" Going Fast Is Also
About Slowing Down Fast "
Innovative Kawasaki Superbike
I met Jan Greven
at a Scandinavian Open Superbike race in Anderstorp, Sweden, and he was kind
enough to let me take some photos of his very trick 163 horsepower Kawasaki Superbike.
The bike is loaded with externally visible speed tricks, but the most interesting thing was a feature that
Jan added, which links the rear
brake to the front. It was invented by a man from Switzerland.
Unlike the simple linked braking systems used on some streetbikes, this one features 2 rear
brake calipers, one above the disc and a much smaller one below it. The main purpose
is to transfer force through a system of levers to provide an ingenious advantage
The upper caliper functions as a normal rear brake, that is to stop the wheel.
But, the lower caliper isn't actually used for stopping force, (although it does
do that too.) Instead, a system of linkage "torque" arms transfers the braking torque from
the lower caliper to the swingarm and frame.
When the lower caliper grips the
disc it naturally "wants" to rotate towards the rear of the bike. This
torque force is transferred via the linkage rods, so it actually
"pulls" down on the swingarm. This makes it harder for the rear tire
to lift off the ground under hard braking ("stoppies" are cool to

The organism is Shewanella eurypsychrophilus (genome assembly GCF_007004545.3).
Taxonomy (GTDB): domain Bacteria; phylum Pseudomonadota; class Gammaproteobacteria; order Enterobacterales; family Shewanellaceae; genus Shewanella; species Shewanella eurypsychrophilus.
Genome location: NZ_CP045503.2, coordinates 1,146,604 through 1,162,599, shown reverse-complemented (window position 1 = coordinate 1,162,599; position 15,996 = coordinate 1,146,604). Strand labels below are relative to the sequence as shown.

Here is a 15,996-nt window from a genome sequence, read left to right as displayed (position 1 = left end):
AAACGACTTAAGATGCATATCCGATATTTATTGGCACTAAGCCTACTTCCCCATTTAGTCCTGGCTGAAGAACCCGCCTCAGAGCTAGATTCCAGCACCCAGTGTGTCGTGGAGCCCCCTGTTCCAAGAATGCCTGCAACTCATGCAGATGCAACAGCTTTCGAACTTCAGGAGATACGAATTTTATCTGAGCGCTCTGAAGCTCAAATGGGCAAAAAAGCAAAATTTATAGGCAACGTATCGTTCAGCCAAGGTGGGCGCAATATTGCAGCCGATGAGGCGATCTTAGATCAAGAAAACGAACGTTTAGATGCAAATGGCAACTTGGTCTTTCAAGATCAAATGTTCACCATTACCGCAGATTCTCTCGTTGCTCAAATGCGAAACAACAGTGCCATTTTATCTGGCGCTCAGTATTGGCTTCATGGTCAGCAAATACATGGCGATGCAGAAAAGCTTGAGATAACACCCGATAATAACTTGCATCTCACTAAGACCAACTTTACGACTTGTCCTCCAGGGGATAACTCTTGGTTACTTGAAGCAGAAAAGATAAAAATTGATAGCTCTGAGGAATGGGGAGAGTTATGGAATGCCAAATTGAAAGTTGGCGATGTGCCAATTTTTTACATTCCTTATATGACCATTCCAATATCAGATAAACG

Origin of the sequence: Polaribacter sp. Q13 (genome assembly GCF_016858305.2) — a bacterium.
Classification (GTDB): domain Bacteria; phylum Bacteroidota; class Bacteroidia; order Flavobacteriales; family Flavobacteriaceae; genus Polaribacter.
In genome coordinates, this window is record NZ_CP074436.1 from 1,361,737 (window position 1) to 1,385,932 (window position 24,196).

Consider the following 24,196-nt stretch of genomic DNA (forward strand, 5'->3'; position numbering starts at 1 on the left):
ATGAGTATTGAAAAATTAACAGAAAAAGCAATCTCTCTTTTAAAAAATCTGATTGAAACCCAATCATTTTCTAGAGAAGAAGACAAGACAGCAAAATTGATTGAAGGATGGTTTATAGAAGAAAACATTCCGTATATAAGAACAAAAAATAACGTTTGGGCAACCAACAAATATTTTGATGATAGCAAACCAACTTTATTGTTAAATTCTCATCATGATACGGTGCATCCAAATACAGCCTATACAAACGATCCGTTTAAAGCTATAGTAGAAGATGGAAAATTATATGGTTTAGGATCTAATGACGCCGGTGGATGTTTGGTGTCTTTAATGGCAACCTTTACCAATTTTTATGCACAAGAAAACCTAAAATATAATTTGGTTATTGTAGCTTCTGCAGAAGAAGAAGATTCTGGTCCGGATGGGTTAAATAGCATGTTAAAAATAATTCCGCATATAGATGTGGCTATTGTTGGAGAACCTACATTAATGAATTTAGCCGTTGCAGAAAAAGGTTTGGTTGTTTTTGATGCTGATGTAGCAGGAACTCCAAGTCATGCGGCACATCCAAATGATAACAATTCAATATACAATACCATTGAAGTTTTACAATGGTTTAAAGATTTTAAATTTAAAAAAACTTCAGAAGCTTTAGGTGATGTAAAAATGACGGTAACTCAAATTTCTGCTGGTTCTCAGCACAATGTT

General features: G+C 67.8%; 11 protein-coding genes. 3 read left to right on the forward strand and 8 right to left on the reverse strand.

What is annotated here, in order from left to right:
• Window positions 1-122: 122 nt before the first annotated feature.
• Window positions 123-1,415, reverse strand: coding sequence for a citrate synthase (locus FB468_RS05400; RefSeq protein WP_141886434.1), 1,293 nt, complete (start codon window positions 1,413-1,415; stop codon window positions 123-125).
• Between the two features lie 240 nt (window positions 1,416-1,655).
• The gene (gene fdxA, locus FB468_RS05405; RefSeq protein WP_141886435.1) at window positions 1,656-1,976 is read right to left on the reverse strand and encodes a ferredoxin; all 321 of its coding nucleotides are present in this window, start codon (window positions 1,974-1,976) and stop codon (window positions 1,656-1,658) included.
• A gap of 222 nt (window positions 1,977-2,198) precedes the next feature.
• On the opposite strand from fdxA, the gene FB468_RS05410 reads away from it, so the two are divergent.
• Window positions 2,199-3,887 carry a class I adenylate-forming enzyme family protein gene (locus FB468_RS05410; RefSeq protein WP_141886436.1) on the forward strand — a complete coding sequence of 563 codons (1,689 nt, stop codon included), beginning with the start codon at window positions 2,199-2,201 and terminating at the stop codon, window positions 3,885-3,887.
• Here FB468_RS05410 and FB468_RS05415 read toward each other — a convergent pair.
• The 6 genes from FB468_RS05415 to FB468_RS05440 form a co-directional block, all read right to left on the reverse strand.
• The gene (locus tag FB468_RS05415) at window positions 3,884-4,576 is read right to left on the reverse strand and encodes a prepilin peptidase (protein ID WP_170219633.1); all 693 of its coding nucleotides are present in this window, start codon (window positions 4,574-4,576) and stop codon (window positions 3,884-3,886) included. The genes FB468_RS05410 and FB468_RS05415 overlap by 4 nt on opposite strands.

watch, but you don't want them while racing !) The result is increased braking stability
as well as allowing much harder
braking ! Since the rear brake is linked to the front, it works
automatically. Wow !!!
Fast rider and also a
really good guy !!
Give his photo a
" hit " !!
Inserts on the outer part of the ram air openings reduce the size of the
openings to ... increase ram air velocity !!
This power secret is "invisible" on the dyno ... but not on the
Notice the welded aluminum gas tank and the tapered exhaust design. The
Suter dry clutch is a beautiful piece of work. This is one trick race bike
Jan has the exhaust gasses pointing into the bike's
aerodynamic wake !! This little known power secret is also invisible on
the dyno, and it's one of the subjects of my Power
News horsepower newsletter.
Note the upper caliper and the smaller lower caliper.
Behind the swingarm is the 1st linkage that connects the lower caliper's
pulling force to a triangulated lever. The pivot for the lever is mounted
in the middle of the swingarm, where the welded in section is.
From the top right of the triangulated lever, the second torque link leads to
the frame. This prevents the lever from just rotating back. Instead, it forces
the lever to transfer it's torque down onto the swingarm. Study the
photo, and you'll see how this unique set-up allows Jan to brake deep into
the corners !
Here you can see the lever and the upper linkage that leads
up to the frame. Also notice that this disc is floating, and drilled
radially in addition to the usual longitudinal drilling pattern !!
In front of the top triple clamp is an adjuster valve to
change the proportion of front and rear brake hydraulic force.